PRESIDENT Robert Mugabe has finally appointed Deputy Chief Justice Luke Malaba as substantive Chief Justice, ending months of speculation on was going to be the country’s top judge.
The experienced judge had been acting Chief Justice since the now retired Chief Justice Godfrey Chidyausiku left the bench end of February this year.
Presidential spokesperson George Charamba said Malaba emerged tops from a list of judges who were vying for the most influential job in the country’s courts.
“He was appointed with effect from the 27th of March and what is left is judicial oath of office, which might be done next week because the new CJ designate, Justice Malaba is on foreign affairs assignment,” Charamba told State media on Tuesday.
Malaba’s appointment follows public interviews carried out by the Judicial Service Commission early this year to find Chidyausiku’s replacement.
He scored 92 percent, upstaging other hopefuls, Rita Makarau and Paddington Garwe who scored 90 and 52 percent respectively.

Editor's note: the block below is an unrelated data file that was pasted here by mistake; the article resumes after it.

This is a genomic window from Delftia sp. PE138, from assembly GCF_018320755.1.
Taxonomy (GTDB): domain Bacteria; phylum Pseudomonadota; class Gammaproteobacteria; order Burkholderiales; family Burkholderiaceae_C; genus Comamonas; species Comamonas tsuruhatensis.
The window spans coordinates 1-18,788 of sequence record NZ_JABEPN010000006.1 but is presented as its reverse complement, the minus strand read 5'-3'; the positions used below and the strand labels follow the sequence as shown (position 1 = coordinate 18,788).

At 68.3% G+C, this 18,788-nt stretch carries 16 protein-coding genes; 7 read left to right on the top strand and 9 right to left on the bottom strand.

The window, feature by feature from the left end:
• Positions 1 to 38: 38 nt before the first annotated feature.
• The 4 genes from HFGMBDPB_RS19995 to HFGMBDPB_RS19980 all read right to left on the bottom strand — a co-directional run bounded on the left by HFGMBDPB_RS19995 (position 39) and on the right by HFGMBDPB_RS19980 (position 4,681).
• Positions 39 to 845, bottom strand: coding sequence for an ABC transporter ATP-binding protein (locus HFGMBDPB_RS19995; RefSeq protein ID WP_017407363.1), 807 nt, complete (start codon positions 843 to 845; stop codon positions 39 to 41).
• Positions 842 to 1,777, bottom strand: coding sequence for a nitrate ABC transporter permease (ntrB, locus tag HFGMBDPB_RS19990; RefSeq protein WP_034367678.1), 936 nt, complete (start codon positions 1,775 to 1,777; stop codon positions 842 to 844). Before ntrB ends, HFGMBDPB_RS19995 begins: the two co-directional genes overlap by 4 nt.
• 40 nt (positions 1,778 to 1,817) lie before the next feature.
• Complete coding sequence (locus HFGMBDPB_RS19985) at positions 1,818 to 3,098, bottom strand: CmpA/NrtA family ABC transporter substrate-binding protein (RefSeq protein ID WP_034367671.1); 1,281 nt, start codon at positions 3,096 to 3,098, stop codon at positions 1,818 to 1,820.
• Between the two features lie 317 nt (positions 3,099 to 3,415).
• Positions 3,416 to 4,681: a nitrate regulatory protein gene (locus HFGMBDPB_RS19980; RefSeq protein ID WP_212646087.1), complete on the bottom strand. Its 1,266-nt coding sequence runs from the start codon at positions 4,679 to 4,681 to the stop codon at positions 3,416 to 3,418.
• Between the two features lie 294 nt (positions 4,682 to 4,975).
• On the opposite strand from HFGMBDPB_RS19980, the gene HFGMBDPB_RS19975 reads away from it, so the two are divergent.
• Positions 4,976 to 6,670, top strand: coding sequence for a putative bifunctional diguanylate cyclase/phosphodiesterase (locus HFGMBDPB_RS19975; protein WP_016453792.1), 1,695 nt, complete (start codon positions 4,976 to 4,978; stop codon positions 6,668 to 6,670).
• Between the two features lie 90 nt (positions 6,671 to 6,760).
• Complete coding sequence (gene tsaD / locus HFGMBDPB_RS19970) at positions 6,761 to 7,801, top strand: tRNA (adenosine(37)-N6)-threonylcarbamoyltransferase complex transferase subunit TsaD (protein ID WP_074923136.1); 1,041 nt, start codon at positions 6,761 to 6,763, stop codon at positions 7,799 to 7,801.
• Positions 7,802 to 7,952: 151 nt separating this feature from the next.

However, Malaba’s eventual appointment has not been without its own drama after Zanu PF’s feuding factions have tried to influence the Chief Justice’s appointment with a camp linked to Vice President Emmerson Mnangagwa approaching the courts to challenge the current system where the country’s top judge is appointed via public interviews.
The fuss has triggered current moves to amend the country’s constitution, something that, if it lands into the country’s statutes, shall give any sitting President the prerogative to handpick a Chief Justice.
The move has been slammed by the opposition and pro-democracy groups as unfavourable to elusive attempts to rid the country’s courts of executive interference and restore the separation of powers doctrine.